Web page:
The idea is that people could debate the points of a paper, make suggestions for further research, ask questions, and mention if they've been able to reproduce any of the results. Eagleman and Holcombe point out that minor (and major) criticisms of published papers rarely catch up with the work itself, at least not in any form that anyone can find. Even formal retractions have a hard time; people cite retracted papers without even realizing it.
I can see how this could work out in chemistry, for example, because the barriers to replication are often smaller than they are in the biological sciences. There will be people who will be afraid to post their best criticisms, for fear of tipping their hand about their own publication-ready research (but that means that their ideas are going to make it into the literature, anyway.) And the psychological pressures of critiquing a paper by some big name will make themselves felt, too. But, overall, I think this could be a real advance. It'll be quite interesting to see what the signal-to-noise will be if this is implemented, though.
The authors are actively welcoming comments on this proposal, as well they should, given its nature. Instead of e-mailing me about it, send your thoughts to firstname.lastname@example.org. (Of course, you can always mention where you heard about it!)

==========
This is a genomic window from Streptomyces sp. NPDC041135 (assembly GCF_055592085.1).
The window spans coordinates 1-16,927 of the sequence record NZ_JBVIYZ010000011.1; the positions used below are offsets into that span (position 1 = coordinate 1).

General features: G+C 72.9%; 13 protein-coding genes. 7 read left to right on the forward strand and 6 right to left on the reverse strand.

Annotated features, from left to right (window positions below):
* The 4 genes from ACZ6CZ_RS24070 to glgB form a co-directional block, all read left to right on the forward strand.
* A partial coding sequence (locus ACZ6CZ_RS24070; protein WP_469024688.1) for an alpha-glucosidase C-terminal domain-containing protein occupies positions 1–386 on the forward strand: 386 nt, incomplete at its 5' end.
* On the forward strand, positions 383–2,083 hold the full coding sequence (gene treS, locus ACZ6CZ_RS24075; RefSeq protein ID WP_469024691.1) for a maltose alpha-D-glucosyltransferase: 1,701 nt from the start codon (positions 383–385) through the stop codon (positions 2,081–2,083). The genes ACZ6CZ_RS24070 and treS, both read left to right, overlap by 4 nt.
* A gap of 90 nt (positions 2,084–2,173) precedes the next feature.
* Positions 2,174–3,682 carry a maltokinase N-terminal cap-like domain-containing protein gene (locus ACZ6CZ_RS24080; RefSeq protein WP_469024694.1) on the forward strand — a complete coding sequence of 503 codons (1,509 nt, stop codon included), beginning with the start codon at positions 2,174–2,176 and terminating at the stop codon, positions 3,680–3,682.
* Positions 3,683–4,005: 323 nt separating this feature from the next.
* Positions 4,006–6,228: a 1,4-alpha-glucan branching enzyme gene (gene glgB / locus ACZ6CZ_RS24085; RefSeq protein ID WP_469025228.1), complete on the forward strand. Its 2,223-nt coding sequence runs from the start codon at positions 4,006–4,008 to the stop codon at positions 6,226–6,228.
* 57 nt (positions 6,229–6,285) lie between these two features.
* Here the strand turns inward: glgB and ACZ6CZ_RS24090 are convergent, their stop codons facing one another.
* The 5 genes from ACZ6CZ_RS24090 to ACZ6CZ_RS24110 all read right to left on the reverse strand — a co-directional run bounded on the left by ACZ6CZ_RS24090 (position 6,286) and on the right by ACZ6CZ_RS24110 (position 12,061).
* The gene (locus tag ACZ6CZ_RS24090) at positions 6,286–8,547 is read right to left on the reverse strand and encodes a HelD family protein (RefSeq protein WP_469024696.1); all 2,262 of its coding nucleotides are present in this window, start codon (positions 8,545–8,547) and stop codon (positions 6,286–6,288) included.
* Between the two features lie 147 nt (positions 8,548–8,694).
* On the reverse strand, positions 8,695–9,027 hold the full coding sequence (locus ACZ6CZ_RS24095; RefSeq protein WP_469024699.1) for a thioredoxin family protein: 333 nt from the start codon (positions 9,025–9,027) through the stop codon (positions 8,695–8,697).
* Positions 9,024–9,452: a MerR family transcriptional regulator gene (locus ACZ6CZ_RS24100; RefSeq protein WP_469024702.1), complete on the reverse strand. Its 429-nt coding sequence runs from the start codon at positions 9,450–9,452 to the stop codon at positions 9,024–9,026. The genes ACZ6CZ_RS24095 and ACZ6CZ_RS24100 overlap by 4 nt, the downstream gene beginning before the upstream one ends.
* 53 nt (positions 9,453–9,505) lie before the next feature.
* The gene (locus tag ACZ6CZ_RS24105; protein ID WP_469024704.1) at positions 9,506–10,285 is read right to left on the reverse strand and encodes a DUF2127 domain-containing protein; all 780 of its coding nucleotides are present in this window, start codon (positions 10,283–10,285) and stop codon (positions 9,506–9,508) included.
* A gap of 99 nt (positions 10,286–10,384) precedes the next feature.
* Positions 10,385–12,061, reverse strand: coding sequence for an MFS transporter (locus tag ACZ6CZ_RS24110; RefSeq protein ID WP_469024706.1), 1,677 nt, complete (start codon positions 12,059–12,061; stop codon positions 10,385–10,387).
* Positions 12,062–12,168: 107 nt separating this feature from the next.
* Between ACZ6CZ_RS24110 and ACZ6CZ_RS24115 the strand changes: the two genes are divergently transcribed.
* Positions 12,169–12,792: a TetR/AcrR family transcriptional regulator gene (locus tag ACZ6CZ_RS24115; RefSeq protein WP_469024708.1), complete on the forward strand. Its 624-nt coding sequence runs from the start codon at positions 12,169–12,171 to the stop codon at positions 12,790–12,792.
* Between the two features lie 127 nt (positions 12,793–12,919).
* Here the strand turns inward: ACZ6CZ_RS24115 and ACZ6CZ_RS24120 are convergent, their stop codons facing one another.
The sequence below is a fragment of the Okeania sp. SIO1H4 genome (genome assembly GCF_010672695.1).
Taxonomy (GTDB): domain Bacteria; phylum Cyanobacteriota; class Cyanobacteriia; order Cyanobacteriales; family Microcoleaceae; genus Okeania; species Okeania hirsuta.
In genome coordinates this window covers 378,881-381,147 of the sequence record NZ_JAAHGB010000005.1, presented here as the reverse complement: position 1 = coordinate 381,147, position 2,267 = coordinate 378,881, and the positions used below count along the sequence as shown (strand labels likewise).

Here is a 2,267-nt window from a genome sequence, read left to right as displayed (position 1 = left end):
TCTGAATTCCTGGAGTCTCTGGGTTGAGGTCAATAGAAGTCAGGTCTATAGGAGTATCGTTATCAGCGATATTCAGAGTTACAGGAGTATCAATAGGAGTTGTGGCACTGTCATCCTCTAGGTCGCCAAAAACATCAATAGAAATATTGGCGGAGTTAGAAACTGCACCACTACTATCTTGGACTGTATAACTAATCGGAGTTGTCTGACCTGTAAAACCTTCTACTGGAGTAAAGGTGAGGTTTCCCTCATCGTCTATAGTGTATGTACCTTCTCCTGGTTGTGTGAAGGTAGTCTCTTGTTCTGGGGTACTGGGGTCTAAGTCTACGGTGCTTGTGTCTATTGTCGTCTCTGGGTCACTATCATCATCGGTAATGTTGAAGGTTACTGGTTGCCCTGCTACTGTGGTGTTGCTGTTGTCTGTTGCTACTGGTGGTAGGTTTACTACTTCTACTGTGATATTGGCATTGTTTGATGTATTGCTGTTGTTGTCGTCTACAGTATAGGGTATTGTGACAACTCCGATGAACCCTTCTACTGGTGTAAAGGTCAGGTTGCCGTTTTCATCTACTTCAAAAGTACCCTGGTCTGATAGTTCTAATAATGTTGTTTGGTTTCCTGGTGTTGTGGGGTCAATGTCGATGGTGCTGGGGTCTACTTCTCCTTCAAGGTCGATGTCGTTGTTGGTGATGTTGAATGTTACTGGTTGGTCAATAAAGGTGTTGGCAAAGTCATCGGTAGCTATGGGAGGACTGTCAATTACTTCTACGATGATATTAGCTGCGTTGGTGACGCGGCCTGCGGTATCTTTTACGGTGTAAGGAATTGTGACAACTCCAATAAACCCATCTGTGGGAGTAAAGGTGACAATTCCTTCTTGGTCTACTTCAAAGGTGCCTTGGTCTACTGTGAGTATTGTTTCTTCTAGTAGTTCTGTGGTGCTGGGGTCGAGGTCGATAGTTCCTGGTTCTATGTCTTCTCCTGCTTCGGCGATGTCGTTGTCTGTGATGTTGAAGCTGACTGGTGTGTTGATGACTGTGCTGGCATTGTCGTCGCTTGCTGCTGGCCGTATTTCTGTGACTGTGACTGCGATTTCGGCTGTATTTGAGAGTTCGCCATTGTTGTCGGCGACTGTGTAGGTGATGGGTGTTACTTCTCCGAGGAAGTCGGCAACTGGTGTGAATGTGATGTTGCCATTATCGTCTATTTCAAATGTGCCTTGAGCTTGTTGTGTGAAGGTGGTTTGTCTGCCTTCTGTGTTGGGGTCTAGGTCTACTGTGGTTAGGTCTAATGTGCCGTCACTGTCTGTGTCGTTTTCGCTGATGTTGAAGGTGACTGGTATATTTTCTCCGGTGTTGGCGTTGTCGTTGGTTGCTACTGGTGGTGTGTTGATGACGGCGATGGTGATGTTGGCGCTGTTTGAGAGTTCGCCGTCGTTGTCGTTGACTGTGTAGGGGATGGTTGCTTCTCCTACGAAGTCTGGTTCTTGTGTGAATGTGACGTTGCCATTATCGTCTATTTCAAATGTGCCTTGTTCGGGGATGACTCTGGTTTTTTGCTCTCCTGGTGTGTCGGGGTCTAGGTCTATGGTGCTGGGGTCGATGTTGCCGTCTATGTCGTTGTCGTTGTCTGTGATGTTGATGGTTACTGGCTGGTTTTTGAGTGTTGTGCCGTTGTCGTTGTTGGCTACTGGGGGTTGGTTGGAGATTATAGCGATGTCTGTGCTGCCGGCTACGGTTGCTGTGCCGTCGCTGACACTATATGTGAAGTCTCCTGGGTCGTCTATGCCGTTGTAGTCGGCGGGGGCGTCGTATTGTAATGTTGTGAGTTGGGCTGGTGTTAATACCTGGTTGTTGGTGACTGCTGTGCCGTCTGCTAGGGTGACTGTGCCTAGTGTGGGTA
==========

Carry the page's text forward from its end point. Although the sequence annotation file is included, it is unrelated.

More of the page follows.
Sneaking Into the Cell
The same issue of Science that I spoke of yesterday has another very interesting article, this one on drug delivery via micelles (p. 615.) It's put in context in an excellent brief review of the field (p. 595) by Jeffrey Hubbell in Switzerland. I won't attempt to summarize the whole area here; read both articles for the real details. But it's certainly worth a look, especially considering the topic of yesterday's post.
That, of course, was about the trouble caused by small spheres of amyloid proteins. Those things are around 3 or 4 nanometers wide, which put them right in the range of things that cells are used to dealing with. There are plenty of proteins that are much larger than that, and plenty that are smaller. (The drugs that my colleagues and I make belong to an even smaller order.) There have been many attempts over the years to use small hollow constructions on slightly larger scales (generally 20 to 100 nm) to deliver drugs, and it looks like some of these are starting to actually work.
Which is good news, because we medicinal chemists can use all the help we can get. Our compounds, despite our best efforts, seem to be getting bigger and greasier all the time (more on this at a later date.) And that means that they're having more trouble getting out of the gut - and once past that barrier, more trouble making it through the liver without being chain-sawed apart by gleeful metabolizing enzymes. Hiding our drugs inside some innocuous-seeming shell could be just the ticket.
There are plenty of approaches being tried. Polymers are being generated that contain regions that are attracted to cell surfaces, for example. Once there, they get taken inside in small internalized bubbles (endocytosis.) That's not a complete solution, though, because these pockets (endosomes) are actually designed by the cell to be a dead end. Their interiors are gradually made more acidic, through proton pumping, and they're eventually merged with lysosomes, which is like tossing them into a garbage disposal.